Michigan Courts Prohibit Woman From Seeing Abortion Bypass File
by Steven Ertelt
August 12, 2003
Lansing, MI (LifeNews.com) — In a case that sheds light on the rubber stamp process Michigan courts have used in granting teens a waiver from the state’s parental notification law, a Michigan woman wants to see the court records from her file when she was granted an abortion as a teen.
Despite being on drugs to help with a mental illness, the court granted her an abortion without her parents’ knowledge and deemed her fit to be able to make an abortion decision on her own.
The Thomas More Law Center, a pro-life legal center, has filed a brief with the Michigan Court of Appeals in its continued efforts to permit a young women to obtain
access to her own court file.
The woman was fifteen at the time the bypass waiver was granted.
At the time, she was taking prescription drugs to combat a mental illness and was undergoing medical treatment.
As a consequence, she continues to have only a vague memory of what occurred during the proceeding, and now wants to examine her file to learn whether the court was informed about her mental condition and to learn such things as whether she actually agreed to the judicial bypass and the abortion.
The young woman’s request to see her file was denied by a Michigan Probate Court Judge in early 2000. After several appeals to various courts during the last 3 years, on June 12, 2003, the Michigan Supreme Court ordered the Michigan Court of Appeals to render a decision in the case.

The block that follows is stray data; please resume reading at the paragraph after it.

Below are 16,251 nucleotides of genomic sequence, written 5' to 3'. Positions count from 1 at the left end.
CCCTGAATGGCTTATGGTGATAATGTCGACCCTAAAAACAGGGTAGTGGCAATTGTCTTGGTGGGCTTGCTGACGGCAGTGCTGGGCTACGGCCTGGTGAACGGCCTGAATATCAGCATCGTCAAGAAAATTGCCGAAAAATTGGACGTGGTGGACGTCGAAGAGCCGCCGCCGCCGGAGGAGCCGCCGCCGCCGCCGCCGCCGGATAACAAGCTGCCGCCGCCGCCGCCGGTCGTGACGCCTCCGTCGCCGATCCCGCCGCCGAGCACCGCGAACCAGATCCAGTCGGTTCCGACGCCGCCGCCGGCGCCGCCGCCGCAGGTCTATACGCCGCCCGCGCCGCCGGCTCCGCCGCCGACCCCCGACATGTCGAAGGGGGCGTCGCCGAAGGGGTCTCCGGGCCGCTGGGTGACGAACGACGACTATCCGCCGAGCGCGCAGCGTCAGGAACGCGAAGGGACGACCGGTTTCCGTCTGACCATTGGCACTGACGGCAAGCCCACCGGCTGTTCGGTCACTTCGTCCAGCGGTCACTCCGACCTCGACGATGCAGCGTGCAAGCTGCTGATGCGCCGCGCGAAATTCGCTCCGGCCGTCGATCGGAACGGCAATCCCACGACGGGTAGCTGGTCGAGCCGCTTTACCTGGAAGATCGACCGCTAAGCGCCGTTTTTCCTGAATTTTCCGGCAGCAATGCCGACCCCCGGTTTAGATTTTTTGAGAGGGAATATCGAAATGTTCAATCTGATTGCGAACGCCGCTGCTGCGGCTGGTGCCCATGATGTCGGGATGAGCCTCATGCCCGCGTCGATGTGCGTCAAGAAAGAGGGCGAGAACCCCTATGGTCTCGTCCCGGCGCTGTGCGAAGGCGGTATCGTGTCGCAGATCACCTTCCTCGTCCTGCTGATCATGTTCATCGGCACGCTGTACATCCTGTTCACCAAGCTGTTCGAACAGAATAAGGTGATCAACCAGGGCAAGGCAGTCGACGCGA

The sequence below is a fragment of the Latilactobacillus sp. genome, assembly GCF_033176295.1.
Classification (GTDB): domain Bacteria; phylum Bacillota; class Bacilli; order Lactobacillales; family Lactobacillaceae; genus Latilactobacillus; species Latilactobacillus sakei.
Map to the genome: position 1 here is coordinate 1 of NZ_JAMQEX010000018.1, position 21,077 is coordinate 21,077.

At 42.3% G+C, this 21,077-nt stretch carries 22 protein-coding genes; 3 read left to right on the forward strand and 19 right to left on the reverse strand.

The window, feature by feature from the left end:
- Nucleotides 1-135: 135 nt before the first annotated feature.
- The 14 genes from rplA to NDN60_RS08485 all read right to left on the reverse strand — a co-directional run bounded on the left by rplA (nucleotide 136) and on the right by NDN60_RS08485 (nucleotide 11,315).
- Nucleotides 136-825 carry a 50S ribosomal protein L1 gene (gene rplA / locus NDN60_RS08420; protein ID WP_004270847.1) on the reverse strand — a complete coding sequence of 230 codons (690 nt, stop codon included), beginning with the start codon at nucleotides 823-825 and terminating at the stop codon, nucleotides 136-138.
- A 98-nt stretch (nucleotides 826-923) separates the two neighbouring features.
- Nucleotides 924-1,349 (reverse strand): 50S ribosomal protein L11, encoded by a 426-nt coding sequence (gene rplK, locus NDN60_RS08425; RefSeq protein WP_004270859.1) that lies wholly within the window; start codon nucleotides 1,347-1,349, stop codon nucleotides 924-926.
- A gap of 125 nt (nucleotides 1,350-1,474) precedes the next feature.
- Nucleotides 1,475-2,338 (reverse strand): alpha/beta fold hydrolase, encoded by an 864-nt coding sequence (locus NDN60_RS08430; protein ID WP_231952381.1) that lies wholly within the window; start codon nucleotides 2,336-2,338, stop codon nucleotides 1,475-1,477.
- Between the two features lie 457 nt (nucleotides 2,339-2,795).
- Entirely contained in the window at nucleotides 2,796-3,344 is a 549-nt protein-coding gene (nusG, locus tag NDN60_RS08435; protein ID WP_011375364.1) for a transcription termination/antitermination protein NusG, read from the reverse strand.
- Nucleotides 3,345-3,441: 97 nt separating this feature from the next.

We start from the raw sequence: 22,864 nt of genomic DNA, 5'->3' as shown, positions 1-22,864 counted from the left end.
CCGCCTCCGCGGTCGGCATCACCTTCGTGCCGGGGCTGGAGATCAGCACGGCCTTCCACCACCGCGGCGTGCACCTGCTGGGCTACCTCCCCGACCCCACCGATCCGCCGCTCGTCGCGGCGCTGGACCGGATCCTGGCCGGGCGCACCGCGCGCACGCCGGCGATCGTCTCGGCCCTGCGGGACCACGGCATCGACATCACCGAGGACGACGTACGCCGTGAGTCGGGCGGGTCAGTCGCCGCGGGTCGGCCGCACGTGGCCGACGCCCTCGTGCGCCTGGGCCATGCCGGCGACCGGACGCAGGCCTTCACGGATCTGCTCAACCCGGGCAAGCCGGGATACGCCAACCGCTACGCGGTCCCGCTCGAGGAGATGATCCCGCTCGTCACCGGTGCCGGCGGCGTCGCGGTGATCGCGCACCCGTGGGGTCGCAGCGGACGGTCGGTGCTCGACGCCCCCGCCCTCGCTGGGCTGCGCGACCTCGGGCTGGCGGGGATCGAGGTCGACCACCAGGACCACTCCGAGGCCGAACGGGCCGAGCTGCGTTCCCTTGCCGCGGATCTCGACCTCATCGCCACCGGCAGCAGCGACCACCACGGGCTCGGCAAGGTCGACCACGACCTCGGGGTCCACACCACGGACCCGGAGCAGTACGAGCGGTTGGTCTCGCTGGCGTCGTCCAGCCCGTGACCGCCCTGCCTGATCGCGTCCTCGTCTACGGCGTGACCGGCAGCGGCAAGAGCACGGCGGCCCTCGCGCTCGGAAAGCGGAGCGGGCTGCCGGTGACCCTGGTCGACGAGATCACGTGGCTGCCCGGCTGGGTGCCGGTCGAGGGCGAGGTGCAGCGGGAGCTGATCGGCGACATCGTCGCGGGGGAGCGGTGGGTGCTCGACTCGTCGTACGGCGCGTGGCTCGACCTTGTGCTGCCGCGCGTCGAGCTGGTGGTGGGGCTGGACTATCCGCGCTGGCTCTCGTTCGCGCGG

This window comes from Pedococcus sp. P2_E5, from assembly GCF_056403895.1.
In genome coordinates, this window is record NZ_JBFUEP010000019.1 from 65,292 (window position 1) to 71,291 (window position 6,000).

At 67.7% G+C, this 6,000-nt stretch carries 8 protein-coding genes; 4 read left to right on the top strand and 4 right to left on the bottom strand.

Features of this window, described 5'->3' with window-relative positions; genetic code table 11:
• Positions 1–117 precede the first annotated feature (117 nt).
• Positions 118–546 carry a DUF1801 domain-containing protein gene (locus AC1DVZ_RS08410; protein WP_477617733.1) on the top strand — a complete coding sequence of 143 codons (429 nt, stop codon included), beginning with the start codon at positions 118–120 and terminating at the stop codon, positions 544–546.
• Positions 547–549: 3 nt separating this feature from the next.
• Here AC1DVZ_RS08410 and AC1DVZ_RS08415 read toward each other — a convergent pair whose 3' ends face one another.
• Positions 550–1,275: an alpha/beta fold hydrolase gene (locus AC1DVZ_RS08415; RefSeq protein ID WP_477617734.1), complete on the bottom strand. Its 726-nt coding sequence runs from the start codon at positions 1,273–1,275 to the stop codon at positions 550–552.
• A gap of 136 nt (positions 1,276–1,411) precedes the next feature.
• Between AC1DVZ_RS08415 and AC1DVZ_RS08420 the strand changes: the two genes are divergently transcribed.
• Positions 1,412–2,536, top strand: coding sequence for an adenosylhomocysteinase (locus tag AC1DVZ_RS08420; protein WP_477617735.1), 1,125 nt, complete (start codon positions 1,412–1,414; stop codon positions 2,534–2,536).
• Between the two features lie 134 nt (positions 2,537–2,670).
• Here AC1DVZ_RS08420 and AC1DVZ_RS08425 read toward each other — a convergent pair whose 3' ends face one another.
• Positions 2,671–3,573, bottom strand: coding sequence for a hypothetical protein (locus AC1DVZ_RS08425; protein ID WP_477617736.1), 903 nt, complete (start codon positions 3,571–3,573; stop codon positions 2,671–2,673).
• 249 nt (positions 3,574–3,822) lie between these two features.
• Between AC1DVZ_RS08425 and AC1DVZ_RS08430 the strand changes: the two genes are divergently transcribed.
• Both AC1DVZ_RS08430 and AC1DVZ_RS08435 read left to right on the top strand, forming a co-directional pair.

Edward White, an associate counsel with Thomas More, said the case will hopefully set a precedent for future situations.
"Our client not only seeks access to her own court file, but the establishment of legal principles that will instruct lower courts in ruling on future requests by women who want access to their own court files that deal with the judicial bypass proceedings they went through to obtain abortions without parental consent," White said.
A Michigan parental consent law was supposed to increase parental involvement and reduce the number of teen abortions. Yet abortion advocates have found a way to legally circumvent it by abusing the judicial bypass option.
However, abortion facilities have hired attorneys to go "judge shopping" in surrounding counties to find a local judge who will approve the abortion.
According to state figures, in 79 percent of the 628 cases last year the teen’s abortion is granted. A 2001 partial state survey by the Supreme Court found more than 90 percent of waiver requests are granted.
"In many instances, the judicial bypass system has become a rubber-stamp process," Kristen Hemker of Right to Life of Michigan told LifeNews.com.
Right to Life of Michigan is pursuing pro-life legislation that would tighten the parental notification requirements and reduce the number of waivers granted.